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How is adjusting for turnout affecting the opinion polls?

Posted on 07 June 2017 by Curtis Jessop, Senior Researcher .
Tags: NatCen on the Election, general election, methodology, polling

Another year, another national vote, and once again the media and public have been captivated by the polls: did Theresa May only call the election due to the apparent Conservative lead?; has there been a genuine surge in support for Labour in the last week?; and, fundamentally, can we believe anything that the pollsters say?

Following the 2015 General Election polling miss, an independent inquiry concluded that “the primary cause of the polling miss in 2015 was unrepresentative samples”. The trend this polling season seems to be for pollsters to apply adjustments more aggressively. In a recent article, two of the authors of this inquiry conclude that the representativeness of samples still remains a problem, but also that turnout weighting is having a much bigger effect on poll estimates now than it did in 2015.

In his blog post published alongside this, our Director of Survey Research Kirby Swales talks about sample quality, but here I’ll draw on some evidence NatCen have on the impact turnout weights can have on political polling.

Looking back to the EU Referendum

Back in May 2016, NatCen conducted a survey looking at public opinion on the EU referendum question using our random probability panel – a unique approach that was recommended by the 2015 polling inquiry. We experimented with different adjustments to the data to predict how likely someone was to vote based on:

  • Self-reported likelihood to vote (LTV): (On a scale of 0 to 10, how likely are you to vote in the EU referendum, with 0 meaning you definitely will not vote and 10 meaning you definitely will vote?) As a self-reported measure, this risks measurement error (e.g. people may mis-report or change their mind), and different groups may use the scale differently which could bias the estimates.
  • Modelled likelihood to vote (based on turnout for the 2015 General Election). The effectiveness of this approach depends on the extent to which the variables used in the model explain voting behaviour, and whether the turnout patterns we saw in 2015 are repeated.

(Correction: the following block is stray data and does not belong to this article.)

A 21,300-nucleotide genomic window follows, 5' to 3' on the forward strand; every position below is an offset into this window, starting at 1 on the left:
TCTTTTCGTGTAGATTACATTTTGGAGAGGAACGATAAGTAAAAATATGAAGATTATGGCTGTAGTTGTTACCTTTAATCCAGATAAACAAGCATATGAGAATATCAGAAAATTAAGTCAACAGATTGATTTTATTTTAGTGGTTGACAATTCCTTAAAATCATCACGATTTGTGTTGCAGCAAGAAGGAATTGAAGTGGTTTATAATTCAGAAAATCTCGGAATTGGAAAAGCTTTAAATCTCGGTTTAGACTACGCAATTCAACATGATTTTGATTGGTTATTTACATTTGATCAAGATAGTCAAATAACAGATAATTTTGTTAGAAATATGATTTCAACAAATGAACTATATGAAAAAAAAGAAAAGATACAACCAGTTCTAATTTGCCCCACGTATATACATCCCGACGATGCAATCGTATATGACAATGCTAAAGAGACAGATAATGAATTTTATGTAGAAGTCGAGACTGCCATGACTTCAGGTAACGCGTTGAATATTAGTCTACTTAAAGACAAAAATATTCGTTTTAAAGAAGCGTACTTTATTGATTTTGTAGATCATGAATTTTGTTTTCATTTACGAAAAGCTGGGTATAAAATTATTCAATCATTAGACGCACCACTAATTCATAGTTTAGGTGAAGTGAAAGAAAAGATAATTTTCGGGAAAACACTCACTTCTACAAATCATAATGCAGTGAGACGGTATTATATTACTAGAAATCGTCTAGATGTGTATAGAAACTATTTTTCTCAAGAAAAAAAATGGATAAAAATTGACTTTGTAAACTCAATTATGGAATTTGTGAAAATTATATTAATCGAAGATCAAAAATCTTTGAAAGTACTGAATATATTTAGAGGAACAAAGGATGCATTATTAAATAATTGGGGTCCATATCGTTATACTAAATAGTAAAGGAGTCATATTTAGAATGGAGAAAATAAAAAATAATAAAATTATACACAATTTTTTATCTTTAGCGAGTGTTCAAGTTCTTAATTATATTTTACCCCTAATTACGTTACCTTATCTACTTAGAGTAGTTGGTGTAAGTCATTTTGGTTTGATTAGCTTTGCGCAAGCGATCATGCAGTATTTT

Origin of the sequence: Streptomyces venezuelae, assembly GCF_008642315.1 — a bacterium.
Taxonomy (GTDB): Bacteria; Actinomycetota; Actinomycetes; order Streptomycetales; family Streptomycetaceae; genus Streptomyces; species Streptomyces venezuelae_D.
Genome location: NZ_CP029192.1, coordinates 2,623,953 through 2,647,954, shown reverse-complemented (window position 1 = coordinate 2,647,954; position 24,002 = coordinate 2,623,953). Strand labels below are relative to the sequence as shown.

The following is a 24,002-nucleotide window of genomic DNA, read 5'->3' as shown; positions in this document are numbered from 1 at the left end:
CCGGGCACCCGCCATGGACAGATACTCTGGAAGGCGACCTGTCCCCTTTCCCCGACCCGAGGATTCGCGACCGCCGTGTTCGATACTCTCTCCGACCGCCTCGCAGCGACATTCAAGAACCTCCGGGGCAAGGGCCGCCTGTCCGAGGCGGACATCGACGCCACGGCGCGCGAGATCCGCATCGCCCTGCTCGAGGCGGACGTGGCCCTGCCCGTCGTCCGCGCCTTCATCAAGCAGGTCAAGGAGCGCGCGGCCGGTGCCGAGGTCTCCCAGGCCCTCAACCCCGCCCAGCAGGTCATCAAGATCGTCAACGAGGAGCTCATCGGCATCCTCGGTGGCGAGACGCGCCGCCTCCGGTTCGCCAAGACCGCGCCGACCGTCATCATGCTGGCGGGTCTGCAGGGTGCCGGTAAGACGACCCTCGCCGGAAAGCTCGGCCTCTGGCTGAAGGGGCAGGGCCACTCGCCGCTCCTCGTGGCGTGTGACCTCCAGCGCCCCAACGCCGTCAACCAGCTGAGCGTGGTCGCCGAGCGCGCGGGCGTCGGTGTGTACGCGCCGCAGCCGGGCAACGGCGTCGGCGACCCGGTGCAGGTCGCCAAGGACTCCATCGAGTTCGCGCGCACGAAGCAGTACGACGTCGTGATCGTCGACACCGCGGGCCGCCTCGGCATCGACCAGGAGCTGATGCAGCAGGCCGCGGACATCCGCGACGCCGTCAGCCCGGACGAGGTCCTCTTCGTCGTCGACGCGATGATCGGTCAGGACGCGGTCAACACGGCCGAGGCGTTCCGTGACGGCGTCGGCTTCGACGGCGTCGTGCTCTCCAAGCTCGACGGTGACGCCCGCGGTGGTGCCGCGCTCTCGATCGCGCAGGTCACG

The table below shows that the way we adjusted for turnout had a substantial impact on our final estimate. Subsequent analysis conducted by comparing these estimates to how people reported actually voting (soon to be published) found no clear evidence that the lead for Remain in our pre-referendum survey was created by sample bias or late swing (though these factors cannot be ruled out altogether). However, there was evidence that the turnout adjustments we used were not effective at predicting turnout for either Leave or Remain supporters, and because we didn’t predict that Leave voters were more likely to turn out, this affected our estimate.

Curtis Blog Chart1

Note: details of how these different approaches were applied can be found in the original report

Back to the future

So what does this tell us about the 2017 General Election polling?

The table below shows the impact of applying two different turnout weights to data on how people said they would vote in the General Election – one based on self-reported likelihood to vote and the other on a model of how people voted in the 2015 General Election - compared to if we only make adjustments to account for non-response. (I will caveat now that the majority of the interviews for this survey were completed in late April/early May, and reflect the population at the time, so we’re not saying these represent a prediction of the actual result on 8th June).

Curtis Blog Chart2 (1)

The first thing to note is that both turnout models increase the Conservative lead over Labour by around 5 percentage points – similar to what was seen by other analysis

The second thing to note is that the two approaches actually produce fairly similar estimates, certainly relative to the difference they made to our pre-EU referendum estimate. We don’t know whether this finding would hold in the context of a non-probability sample, but this also backs up the suggestion that “turnout weighting would not appear to be the main cause of the volatility between the polls that has been evident in this campaign”.

Conclusions

Turnout weights are clearly having a larger impact on the polls in the 2017 General Election than they did in 2015. Last Thursday’s article from YouGov discusses how the pollsters are experimenting with different weighting approaches and we welcome this (and more!) conversation and transparency. However, this analysis tentatively supports the idea that different approaches may not explain the variance we have seen as much as it did at the EU referendum.

What we can be certain of is that the result looks uncertain, and no-one will be offering to eat their hats. I’ll personally be sleeping as the results come in, but for those of you keen to guess the result before the final figures, I’d suggest looking at the exit poll and the early marginal seats. Some polls will be right, some will be wrong, but both groups should examine their results closely and transparently to understand why – it’s possible to be right for the wrong reasons, and vice-versa.

 

For more information about the NatCen panel, its methodology, or research conducted with it, please do contact us at panel.info@natcen.ac.uk

Follow me on Twitter: @CurtisJessop

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